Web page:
Getting around the area is also best done by car, bus or train. Driving here can get tricky though.

Activities & Sports
There are a multitudes of activities that one can practice here such as bicycling, tennis, swimming, diving, sailing, horseback riding, fishing, boating, and hiking.

The local football team is Sorrento Calcio who play in the Stadio Italia, and have achieved promotion into Serie C1 of the Italian Football League.

Archaeology The ruins of Pollio Felice's Villa were at one time a grand Roman building which is thought to have once had landings, terraces, and reservoirs. Just beyond the ruins there is a natural swimming pool which can be accessed from the sea through a natural archway. This is said to be a former Roman nympheum known as Diana’s Baths.

The city of Paestum is home to the still standing remains of three major Greek temples in Doric style, dating from the first half of the 6th century BC. These were dedicated to Hera, Apollo and Athena. Paestum is also renowned for its painted tombs, mainly belonging to the period of the Lucanian rule.

Attractions & Sights The town, where some tombs predating the Byzantine period were recently found, also houses the medieval ruins of San Francesco's monastery, and the Churches of the Holy Mary of Constantinople (16th century), San Marco, and San Francesco. In the Municipal Antiquarian, there is a sizeable collection of archaeological finds, representing life in the area from prehistoric to medieval times.

The Angevin-Aragonese castle, which was built on the 6th century Byzantine foundations, still stands on top of the promontory. It has a triangular plan with three circular towers and a moat. To the west of the modern tourist harbour is another small promontory, on which the coastal tower of San Francesco (16th century) stands next to the much altered remains of the convent of the same name.

A popular attraction is the Amalfi Drive, which connects Sorrento and Amalfi. This narrow road threads around the high cliffs above the Mediterranean, giving spectacular views down to the Tyrrhenian Sea and on the other side up to the towering cliffs above. The road passes through the village of Positano, which is built on the side of the hill.

Nearby Sorrento has a lot of attraction too. The Museo Correale di Terranova, a former palace, has displays of ancient statues, antiques, and Italian art. The Museo Bottega della Tasia Lignea has a collection of local applied arts. The Antiquarium Aequano - Silio Italico showcases archaeological findings dating back to Etruscan, Greek and Italic times. Visit also the Sorrento Photo gallery, the Archeological Museum of the Sorrentine Peninsula, the Mineralogical Museum Fondazione Discepolo, and the Museum-workshop of wooden tarsi. A few churches and monuments located here are well worth exploring. The Church and Cloister of S. Francesco dates from the 8th century. This cloister is a pocket of beauty in overcrowded Sorrento, with delicate arches and a garden dotted with flowering vines. See also the Duomo and the Basilica di san Antonio.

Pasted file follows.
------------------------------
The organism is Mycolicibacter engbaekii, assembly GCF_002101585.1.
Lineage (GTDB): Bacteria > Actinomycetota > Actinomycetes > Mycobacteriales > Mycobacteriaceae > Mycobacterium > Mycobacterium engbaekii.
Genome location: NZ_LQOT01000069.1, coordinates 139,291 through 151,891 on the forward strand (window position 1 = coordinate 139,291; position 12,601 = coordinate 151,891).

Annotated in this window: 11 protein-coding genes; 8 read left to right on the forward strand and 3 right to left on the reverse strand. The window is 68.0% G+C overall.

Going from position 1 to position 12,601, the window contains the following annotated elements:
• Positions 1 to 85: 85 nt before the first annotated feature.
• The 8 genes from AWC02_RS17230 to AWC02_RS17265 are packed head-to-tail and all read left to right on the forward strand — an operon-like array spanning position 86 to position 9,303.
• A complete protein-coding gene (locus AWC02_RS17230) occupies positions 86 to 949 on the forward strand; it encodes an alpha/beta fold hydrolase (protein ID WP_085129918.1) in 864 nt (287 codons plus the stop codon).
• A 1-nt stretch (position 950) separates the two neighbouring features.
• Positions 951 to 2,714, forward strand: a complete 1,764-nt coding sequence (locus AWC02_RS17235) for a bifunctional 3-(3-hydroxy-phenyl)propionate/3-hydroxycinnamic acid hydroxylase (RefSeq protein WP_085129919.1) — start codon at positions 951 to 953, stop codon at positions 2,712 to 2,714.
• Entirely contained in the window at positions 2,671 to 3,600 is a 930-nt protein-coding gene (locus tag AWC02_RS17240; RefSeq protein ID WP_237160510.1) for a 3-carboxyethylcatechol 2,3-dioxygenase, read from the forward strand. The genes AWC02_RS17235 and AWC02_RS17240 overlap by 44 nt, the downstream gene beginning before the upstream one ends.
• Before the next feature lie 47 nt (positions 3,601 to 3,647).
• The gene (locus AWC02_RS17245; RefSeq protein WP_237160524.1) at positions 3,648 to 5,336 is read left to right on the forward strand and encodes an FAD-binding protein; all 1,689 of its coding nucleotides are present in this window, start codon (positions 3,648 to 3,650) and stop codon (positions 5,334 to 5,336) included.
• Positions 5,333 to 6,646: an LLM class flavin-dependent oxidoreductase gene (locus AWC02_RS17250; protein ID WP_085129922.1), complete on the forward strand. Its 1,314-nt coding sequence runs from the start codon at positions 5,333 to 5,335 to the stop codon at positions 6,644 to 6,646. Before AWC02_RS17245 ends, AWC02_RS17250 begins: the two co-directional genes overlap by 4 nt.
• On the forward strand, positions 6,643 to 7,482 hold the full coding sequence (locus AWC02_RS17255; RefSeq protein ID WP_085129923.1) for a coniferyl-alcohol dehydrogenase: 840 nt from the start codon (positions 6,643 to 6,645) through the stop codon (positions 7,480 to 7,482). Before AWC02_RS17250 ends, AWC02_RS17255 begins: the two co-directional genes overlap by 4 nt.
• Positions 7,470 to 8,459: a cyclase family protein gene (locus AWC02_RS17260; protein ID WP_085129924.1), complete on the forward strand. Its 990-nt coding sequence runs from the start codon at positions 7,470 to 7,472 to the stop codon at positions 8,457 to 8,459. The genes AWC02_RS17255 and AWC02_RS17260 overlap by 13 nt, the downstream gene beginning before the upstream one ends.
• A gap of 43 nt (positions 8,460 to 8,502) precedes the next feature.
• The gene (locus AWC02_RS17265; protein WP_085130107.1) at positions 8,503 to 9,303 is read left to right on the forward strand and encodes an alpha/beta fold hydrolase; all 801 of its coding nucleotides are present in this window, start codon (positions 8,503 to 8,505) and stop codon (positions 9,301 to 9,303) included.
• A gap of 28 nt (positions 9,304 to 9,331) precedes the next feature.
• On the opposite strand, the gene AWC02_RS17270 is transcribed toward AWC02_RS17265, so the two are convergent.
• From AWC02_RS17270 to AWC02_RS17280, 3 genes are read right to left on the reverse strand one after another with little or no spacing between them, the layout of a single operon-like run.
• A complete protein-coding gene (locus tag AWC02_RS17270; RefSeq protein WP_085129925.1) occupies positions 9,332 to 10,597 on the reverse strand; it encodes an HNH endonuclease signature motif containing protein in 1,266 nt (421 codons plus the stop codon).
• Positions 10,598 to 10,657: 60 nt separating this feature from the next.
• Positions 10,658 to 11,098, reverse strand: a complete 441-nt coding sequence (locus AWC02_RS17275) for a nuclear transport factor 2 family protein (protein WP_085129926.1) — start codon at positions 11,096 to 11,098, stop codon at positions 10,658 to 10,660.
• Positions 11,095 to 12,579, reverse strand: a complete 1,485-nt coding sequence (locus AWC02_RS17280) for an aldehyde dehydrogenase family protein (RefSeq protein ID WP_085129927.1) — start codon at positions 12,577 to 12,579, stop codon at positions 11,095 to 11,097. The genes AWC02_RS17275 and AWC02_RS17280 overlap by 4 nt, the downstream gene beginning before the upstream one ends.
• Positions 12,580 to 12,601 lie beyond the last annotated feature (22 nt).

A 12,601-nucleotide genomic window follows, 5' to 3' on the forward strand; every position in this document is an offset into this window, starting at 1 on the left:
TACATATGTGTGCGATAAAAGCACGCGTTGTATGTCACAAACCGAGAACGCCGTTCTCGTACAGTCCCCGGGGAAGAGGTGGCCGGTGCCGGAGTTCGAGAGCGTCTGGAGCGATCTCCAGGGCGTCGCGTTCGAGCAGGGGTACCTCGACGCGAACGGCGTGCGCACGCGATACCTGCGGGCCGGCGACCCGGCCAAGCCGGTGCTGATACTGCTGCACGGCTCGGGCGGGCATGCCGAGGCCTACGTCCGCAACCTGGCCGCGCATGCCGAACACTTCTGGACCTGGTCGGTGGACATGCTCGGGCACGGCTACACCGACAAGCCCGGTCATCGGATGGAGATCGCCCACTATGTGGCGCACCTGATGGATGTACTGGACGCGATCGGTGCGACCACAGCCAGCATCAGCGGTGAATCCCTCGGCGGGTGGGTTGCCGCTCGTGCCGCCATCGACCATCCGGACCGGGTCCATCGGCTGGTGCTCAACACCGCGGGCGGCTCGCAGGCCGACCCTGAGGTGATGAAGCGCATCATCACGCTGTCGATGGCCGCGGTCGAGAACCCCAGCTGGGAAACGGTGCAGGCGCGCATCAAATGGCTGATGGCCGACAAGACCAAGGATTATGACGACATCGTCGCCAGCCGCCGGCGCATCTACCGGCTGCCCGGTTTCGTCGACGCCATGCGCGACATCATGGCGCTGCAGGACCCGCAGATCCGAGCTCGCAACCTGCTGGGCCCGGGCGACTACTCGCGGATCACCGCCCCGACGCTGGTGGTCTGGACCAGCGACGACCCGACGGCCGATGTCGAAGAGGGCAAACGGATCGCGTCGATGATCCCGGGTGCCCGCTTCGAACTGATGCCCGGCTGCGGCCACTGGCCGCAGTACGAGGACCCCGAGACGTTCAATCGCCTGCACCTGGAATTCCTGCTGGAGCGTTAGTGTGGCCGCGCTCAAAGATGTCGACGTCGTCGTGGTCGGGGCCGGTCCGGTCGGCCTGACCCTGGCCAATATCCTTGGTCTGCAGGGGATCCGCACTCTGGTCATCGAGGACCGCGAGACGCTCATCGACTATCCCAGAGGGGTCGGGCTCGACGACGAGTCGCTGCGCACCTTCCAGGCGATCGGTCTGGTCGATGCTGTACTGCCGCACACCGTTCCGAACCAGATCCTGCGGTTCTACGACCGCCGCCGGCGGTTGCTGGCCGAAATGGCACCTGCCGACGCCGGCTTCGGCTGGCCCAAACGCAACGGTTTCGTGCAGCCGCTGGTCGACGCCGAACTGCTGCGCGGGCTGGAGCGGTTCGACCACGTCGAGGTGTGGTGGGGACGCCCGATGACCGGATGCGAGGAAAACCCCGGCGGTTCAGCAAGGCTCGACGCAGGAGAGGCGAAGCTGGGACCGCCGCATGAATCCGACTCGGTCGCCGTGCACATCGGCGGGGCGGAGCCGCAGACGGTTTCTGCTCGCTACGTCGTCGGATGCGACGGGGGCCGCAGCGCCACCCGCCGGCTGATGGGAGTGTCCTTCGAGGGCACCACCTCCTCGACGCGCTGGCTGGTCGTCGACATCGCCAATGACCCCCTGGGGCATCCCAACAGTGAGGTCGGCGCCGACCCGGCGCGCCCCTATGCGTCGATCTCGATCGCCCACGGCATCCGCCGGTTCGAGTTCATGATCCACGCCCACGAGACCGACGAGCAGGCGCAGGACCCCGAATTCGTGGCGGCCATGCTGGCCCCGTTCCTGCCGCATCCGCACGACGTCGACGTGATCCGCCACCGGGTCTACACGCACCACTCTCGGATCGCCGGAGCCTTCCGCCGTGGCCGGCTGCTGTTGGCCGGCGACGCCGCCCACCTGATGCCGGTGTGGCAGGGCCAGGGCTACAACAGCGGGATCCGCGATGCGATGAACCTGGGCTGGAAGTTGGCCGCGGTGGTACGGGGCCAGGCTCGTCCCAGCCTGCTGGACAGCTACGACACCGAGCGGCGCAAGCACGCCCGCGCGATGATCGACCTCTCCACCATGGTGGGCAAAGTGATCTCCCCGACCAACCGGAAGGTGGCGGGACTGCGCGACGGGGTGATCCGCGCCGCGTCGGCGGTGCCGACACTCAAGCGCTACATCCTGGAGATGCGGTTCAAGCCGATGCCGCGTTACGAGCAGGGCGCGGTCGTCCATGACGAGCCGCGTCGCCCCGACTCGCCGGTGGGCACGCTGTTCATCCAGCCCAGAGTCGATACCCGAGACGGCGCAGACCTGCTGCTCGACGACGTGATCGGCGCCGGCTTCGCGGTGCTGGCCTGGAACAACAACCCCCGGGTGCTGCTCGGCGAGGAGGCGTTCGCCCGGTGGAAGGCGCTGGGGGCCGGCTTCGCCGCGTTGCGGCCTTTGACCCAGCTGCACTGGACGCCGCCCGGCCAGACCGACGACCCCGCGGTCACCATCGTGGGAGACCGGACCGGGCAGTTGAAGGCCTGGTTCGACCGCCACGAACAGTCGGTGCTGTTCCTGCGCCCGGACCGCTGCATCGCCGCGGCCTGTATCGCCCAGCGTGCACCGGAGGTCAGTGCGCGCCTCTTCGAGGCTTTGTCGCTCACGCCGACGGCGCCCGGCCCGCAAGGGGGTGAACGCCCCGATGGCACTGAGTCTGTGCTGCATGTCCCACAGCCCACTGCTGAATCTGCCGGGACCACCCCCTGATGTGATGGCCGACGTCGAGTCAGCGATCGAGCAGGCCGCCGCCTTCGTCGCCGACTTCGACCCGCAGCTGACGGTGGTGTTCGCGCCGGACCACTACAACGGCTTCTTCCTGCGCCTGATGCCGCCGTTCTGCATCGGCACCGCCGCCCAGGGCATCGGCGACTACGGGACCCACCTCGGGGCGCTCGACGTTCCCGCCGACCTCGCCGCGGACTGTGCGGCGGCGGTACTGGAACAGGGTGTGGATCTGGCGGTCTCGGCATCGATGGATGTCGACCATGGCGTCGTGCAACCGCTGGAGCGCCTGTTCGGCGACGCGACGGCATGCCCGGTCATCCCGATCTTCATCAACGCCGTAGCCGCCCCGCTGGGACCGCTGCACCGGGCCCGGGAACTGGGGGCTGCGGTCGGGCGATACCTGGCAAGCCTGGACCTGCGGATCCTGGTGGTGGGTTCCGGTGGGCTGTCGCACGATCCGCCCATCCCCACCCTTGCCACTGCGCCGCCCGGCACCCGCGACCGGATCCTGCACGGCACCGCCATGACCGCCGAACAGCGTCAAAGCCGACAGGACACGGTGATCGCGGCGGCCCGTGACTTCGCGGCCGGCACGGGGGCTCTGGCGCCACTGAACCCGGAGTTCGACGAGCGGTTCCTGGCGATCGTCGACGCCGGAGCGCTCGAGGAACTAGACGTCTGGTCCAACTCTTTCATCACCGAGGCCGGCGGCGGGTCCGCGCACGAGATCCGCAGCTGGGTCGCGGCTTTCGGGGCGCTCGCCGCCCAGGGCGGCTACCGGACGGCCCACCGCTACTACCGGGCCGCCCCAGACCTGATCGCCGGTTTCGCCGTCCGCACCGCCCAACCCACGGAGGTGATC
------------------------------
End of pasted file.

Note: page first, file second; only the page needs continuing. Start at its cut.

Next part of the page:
Nightlife Head to Sorrento's central square, Piazza Tasso, is the site of two worthwhile nightclubs: Fauno and Matilda. A couple of nice bars with a folkloric atmosphere are: Taverna dell' 800 and Circolo dei Forestieri.

Side Trips Explore the stunning Amalfi Coast with its steep sloped lemon tree gardens and colored terrace houses and stunning views and azure sea. See the towns of Positano, Praiano, and Amalfi along the way.

Visit the gorgeous famed islands of Ischia and Capri in the Gulf of Naples.

Because of its vast artistic heritage, the historic center of Naples has earned the UNESCO World Heritage Site denomination. Museums, Castles, Piazzas and more will keep you busy for more then one day.

Making Pompeii a day trip, while it is a very full day, is very doable. Pompeii is an excavation site and outdoor museum of the ancient Roman settlement. In 79 AD, the volcano Vesuvius erupted and the town Pompeii was buried in ash and soot, killing 2,000 people. This site is considered to be one of the few sites where an ancient city has been preserved in detail. The lesser known ruins of Herculaneum have suffered the same fate as Pompeii and are also worth seeing.

Accommodations
Besides the aristocratic villas, there are prestigious hotels, bed & breakfasts, apartments, campings and farm holidays that are part of a wider network of tourist services and offer a top-level comfort.

Eating Out Oil, tomatoes, mozzarella and spices are the basic ingredients of rich dishes like cannelloni, gnocchi, pasta with beans, stuffed pepper, parmigiana of aubergines and the Pastiera cake. The locally produced olive oil is also excellent. Here are a few dinning options to try for a good local style meal:

Don Alfonso L'Antica Trattoria La Favorita-O'Parrucchiano Villa Rubinacci Restaurant

Shopping For a shopping afternoon you will have to head to Sorrento.The city's cobbled alleyways and flower-ringed piazzas encourage strolls, and the best ones for window-shopping are Piazza Tasso and Via San Cesareo, densely packed with shoppers on weekend afternoons.

It is possible to buy handicrafts such as inlaid works, artistic ceramics and scented wax, rosolio liqueur, jams and preserved vegetables, or silver jewels, corals and cameos, or valuable embroideries on table-cloths and handkerchiefs.

One of the top souvenirs from the area is limoncello , the signature lemon liqueur. You can find it at Limonoro Via San Cesareo, 51. This is a good place to see it being made, after which you’ll know why it packs such a punch – it’s basically pure alcohol with flavoring.